Enda Kenny’s blame game… and the Irish Times. January 31, 2012Posted by WorldbyStorm in Economy, Irish Politics, The Left.
Reading the response to the comments by Enda Kenny at Davo, what is his take on the crisis?
“Irish people simply went mad to borrow . . . which spawned greed to a point where this went out of control and led to the spectacular crash,”
Now that might be okay, were it restricted simply to ‘some’ Irish people, but in very broad brush strokes Kenny continued:
“The extent of personal credit, personal wealth created on credit, was done between people and banks – a system that spawned greed to a point where it just went out of control completely with a spectacular crash.”
The Irish Times certainly thought he was spot on. In an editorial entitled ‘Shock! Horror! Kenny Tells the Truth’ it wrote:
THE FURIOUS, though largely politically manufactured, response to Taoiseach Enda Kenny’s Davos debt comments have a lot more to do with cynically playing to a national inhibition about washing our dirty linen in public than any real belief that Kenny was wrong.
Though it had to accept that:
Wandering off script, his words were perhaps insensitive, unnuanced and unqualified.
Though he should have added, as he has in the past, that government and regulatory failure and bankers’ excess played their part.
So in other words his statements were only partially true. And a partial truth is not good enough, not from the elected leader of a state or anyone else. Not when he is implicitly and explicitly blaming the population of that state by no qualification on the term ‘people’.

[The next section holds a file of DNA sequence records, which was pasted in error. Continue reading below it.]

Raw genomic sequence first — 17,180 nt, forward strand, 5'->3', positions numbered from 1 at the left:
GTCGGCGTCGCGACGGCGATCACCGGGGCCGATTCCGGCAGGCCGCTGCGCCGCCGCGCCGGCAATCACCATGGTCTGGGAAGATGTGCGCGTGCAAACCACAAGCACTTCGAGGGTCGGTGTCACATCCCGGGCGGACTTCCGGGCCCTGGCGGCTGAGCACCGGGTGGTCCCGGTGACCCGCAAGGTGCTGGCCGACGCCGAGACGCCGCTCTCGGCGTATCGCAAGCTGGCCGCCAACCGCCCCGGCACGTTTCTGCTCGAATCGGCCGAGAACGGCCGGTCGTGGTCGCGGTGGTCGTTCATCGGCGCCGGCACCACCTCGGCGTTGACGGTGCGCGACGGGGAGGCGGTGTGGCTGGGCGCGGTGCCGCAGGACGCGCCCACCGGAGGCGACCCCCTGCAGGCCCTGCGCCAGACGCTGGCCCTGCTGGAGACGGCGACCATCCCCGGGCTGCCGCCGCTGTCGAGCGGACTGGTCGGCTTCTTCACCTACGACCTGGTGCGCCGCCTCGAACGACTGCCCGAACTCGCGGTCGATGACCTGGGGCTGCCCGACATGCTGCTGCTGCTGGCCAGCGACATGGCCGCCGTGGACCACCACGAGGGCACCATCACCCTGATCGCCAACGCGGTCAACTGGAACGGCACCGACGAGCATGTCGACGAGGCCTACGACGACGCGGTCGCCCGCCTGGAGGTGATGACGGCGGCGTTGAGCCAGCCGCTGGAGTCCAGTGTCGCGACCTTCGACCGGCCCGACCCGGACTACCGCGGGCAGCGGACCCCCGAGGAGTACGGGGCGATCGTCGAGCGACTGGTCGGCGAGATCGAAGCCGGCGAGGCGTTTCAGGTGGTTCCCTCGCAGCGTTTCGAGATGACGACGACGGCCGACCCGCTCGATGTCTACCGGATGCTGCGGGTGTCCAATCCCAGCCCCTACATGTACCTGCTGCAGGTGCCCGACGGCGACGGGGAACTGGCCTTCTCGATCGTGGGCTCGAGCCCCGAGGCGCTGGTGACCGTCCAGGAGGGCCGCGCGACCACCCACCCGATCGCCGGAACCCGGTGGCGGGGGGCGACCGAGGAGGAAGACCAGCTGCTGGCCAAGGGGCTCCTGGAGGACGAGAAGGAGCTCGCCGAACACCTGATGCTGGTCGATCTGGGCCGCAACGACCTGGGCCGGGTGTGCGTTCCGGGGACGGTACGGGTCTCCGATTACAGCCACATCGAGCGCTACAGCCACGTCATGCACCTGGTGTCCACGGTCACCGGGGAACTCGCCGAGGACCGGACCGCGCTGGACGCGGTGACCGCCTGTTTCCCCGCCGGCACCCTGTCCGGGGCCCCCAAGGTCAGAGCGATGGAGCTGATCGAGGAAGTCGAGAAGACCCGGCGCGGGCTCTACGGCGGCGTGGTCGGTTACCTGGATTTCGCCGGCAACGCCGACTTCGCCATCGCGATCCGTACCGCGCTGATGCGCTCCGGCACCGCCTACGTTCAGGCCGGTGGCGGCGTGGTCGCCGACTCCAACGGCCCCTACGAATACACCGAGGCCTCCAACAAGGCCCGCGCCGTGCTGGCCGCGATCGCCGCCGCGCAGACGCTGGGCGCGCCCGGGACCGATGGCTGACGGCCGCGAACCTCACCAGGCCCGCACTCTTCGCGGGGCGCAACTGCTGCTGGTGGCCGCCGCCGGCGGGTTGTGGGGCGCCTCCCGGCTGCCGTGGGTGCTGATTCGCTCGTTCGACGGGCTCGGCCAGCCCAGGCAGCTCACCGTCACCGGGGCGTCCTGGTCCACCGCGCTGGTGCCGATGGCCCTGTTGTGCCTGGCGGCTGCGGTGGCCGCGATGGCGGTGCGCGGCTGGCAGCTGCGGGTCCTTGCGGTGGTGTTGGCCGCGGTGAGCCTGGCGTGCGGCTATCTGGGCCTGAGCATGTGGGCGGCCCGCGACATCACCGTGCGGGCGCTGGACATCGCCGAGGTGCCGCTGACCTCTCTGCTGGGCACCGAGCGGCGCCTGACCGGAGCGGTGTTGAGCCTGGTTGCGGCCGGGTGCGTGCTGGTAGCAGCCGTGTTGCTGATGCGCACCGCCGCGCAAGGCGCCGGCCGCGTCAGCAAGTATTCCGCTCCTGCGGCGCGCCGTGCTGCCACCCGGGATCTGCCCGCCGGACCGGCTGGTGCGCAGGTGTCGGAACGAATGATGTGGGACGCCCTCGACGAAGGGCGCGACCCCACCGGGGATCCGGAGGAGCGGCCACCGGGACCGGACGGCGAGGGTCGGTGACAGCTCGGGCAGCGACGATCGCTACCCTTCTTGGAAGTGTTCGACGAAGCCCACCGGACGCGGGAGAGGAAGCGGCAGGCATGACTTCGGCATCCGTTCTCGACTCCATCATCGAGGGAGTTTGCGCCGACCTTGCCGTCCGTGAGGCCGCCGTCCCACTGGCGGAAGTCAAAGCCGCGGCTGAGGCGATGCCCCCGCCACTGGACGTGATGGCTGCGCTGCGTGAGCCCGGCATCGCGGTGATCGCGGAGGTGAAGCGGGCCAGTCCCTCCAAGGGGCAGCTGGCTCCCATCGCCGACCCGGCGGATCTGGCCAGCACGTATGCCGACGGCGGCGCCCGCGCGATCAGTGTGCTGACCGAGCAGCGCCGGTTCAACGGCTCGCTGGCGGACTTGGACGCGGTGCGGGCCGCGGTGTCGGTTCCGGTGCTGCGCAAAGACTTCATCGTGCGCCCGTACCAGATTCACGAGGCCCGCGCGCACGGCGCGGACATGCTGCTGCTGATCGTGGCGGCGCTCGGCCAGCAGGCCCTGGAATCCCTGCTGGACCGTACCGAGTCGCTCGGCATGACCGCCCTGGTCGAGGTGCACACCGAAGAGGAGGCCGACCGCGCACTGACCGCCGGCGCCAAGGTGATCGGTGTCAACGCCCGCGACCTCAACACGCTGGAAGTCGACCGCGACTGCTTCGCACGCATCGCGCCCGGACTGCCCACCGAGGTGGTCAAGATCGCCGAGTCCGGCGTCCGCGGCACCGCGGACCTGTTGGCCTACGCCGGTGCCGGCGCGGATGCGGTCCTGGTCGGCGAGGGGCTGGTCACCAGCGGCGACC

Entertainingly the IT sought support from the following:
In Davos, according to our correspondent, the response to the Taoiseach’s comments was warm, a welcome for his frankness, and an appreciation of the other part of the message, that there is light at the end of the tunnel.
One veteran Irish Davos-attender described the criticism as “ludicrous”.
And what of this unlikely suspect?
Businessman Denis O’Brien observed that “Our Taoiseach is one of the few leaders who have come to Davos and actually been honest,” while a letter writer on this page suggests a headline “Nation in shock as politician tells the truth.”
Maybe it’s me but when you’re looking to Denis O’Brien for validation you’re not in Kansas anymore [and the IT should perhaps know better given a certain spot of unpleasantness in the not too distant past over a certain columnist and the termination of their contract].
It doesn’t stop there.
By comparison with other countries, moreover, a study by consultants McKinseys finds Irish household debt (as a proportion of GDP) currently running 57 per cent higher than the average in “mature economies”, and only marginally better in respect of Spain and Portugal. Of the two other countries associated with the euro zone crisis, Greece and Italy, household debt here is double the former, and 2½ times the latter.
There is an argument currently being made in some quarters that the austerity being imposed on the Irish public is entirely about bailing out German and European banks who irresponsibly lavished us with cash, tempting us to borrow and spend beyond our means. And that they are entirely culpable for the mess we are in – we owe them nothing. But as German ambassador Dr Eckhart Lübkemeier put it bluntly at a meeting in Trinity on Thursday night, “it takes two to tango!”. Borrowers have a moral responsibility too.